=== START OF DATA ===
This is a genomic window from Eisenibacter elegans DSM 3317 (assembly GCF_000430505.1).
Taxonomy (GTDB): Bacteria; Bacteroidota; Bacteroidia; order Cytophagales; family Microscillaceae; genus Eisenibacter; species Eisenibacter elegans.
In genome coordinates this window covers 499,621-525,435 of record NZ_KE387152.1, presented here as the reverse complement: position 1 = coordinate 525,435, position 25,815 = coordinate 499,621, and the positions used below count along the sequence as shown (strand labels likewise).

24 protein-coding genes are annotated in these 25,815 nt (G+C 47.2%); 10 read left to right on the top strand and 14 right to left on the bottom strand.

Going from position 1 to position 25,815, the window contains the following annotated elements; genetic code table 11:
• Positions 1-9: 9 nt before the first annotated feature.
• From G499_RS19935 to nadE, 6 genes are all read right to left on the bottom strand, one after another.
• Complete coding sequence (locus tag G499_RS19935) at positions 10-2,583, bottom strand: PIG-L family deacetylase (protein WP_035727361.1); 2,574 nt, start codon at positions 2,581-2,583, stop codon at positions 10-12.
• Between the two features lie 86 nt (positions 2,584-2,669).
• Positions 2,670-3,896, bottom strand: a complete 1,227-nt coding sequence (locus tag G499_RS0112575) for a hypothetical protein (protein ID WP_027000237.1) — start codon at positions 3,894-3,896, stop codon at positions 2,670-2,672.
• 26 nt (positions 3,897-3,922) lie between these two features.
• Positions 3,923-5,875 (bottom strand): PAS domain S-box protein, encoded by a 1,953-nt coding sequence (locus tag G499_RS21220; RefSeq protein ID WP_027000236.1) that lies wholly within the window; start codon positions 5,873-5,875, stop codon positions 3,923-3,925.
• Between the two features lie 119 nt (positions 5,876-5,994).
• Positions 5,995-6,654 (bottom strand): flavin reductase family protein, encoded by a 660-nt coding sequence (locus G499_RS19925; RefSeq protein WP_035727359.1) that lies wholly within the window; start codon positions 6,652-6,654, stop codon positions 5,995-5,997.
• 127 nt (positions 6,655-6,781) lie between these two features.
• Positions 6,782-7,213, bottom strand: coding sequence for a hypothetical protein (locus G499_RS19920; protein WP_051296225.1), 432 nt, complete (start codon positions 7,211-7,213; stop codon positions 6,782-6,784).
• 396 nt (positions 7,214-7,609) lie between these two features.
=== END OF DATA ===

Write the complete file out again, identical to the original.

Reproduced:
This is a genomic window from Eisenibacter elegans DSM 3317 (assembly GCF_000430505.1).
Taxonomy (GTDB): Bacteria; Bacteroidota; Bacteroidia; order Cytophagales; family Microscillaceae; genus Eisenibacter; species Eisenibacter elegans.
In genome coordinates this window covers 499,621-525,435 of record NZ_KE387152.1, presented here as the reverse complement: position 1 = coordinate 525,435, position 25,815 = coordinate 499,621, and the positions used below count along the sequence as shown (strand labels likewise).

24 protein-coding genes are annotated in these 25,815 nt (G+C 47.2%); 10 read left to right on the top strand and 14 right to left on the bottom strand.

Going from position 1 to position 25,815, the window contains the following annotated elements; genetic code table 11:
• Positions 1-9: 9 nt before the first annotated feature.
• From G499_RS19935 to nadE, 6 genes are all read right to left on the bottom strand, one after another.
• Complete coding sequence (locus tag G499_RS19935) at positions 10-2,583, bottom strand: PIG-L family deacetylase (protein WP_035727361.1); 2,574 nt, start codon at positions 2,581-2,583, stop codon at positions 10-12.
• Between the two features lie 86 nt (positions 2,584-2,669).
• Positions 2,670-3,896, bottom strand: a complete 1,227-nt coding sequence (locus tag G499_RS0112575) for a hypothetical protein (protein ID WP_027000237.1) — start codon at positions 3,894-3,896, stop codon at positions 2,670-2,672.
• 26 nt (positions 3,897-3,922) lie between these two features.
• Positions 3,923-5,875 (bottom strand): PAS domain S-box protein, encoded by a 1,953-nt coding sequence (locus tag G499_RS21220; RefSeq protein ID WP_027000236.1) that lies wholly within the window; start codon positions 5,873-5,875, stop codon positions 3,923-3,925.
• Between the two features lie 119 nt (positions 5,876-5,994).
• Positions 5,995-6,654 (bottom strand): flavin reductase family protein, encoded by a 660-nt coding sequence (locus G499_RS19925; RefSeq protein WP_035727359.1) that lies wholly within the window; start codon positions 6,652-6,654, stop codon positions 5,995-5,997.
• 127 nt (positions 6,655-6,781) lie between these two features.
• Positions 6,782-7,213, bottom strand: coding sequence for a hypothetical protein (locus G499_RS19920; protein WP_051296225.1), 432 nt, complete (start codon positions 7,211-7,213; stop codon positions 6,782-6,784).
• 396 nt (positions 7,214-7,609) lie between these two features.